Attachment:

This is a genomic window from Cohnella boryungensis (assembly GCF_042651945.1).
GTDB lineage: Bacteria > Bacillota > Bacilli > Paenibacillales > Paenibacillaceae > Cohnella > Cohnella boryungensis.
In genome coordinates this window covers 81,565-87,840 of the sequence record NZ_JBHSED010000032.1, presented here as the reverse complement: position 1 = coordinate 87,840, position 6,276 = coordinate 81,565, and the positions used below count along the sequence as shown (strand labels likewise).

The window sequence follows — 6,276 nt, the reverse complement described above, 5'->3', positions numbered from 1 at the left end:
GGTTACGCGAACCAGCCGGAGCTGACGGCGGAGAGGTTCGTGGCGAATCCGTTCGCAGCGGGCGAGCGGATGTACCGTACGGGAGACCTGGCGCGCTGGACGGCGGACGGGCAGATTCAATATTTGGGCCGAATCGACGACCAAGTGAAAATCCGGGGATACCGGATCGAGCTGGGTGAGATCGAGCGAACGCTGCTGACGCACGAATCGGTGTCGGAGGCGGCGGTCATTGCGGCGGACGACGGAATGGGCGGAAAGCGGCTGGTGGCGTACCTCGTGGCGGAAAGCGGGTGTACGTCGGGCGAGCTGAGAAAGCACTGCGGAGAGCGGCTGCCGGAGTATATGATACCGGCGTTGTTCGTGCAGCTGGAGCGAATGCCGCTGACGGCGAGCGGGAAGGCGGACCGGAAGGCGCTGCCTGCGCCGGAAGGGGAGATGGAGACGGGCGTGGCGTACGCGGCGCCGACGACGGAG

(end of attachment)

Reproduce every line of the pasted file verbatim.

This is a genomic window from Cohnella boryungensis (assembly GCF_042651945.1).
GTDB lineage: Bacteria > Bacillota > Bacilli > Paenibacillales > Paenibacillaceae > Cohnella > Cohnella boryungensis.
In genome coordinates this window covers 81,565-87,840 of the sequence record NZ_JBHSED010000032.1, presented here as the reverse complement: position 1 = coordinate 87,840, position 6,276 = coordinate 81,565, and the positions used below count along the sequence as shown (strand labels likewise).

The window sequence follows — 6,276 nt, the reverse complement described above, 5'->3', positions numbered from 1 at the left end:
GGTTACGCGAACCAGCCGGAGCTGACGGCGGAGAGGTTCGTGGCGAATCCGTTCGCAGCGGGCGAGCGGATGTACCGTACGGGAGACCTGGCGCGCTGGACGGCGGACGGGCAGATTCAATATTTGGGCCGAATCGACGACCAAGTGAAAATCCGGGGATACCGGATCGAGCTGGGTGAGATCGAGCGAACGCTGCTGACGCACGAATCGGTGTCGGAGGCGGCGGTCATTGCGGCGGACGACGGAATGGGCGGAAAGCGGCTGGTGGCGTACCTCGTGGCGGAAAGCGGGTGTACGTCGGGCGAGCTGAGAAAGCACTGCGGAGAGCGGCTGCCGGAGTATATGATACCGGCGTTGTTCGTGCAGCTGGAGCGAATGCCGCTGACGGCGAGCGGGAAGGCGGACCGGAAGGCGCTGCCTGCGCCGGAAGGGGAGATGGAGACGGGCGTGGCGTACGCGGCGCCGACGACGGAG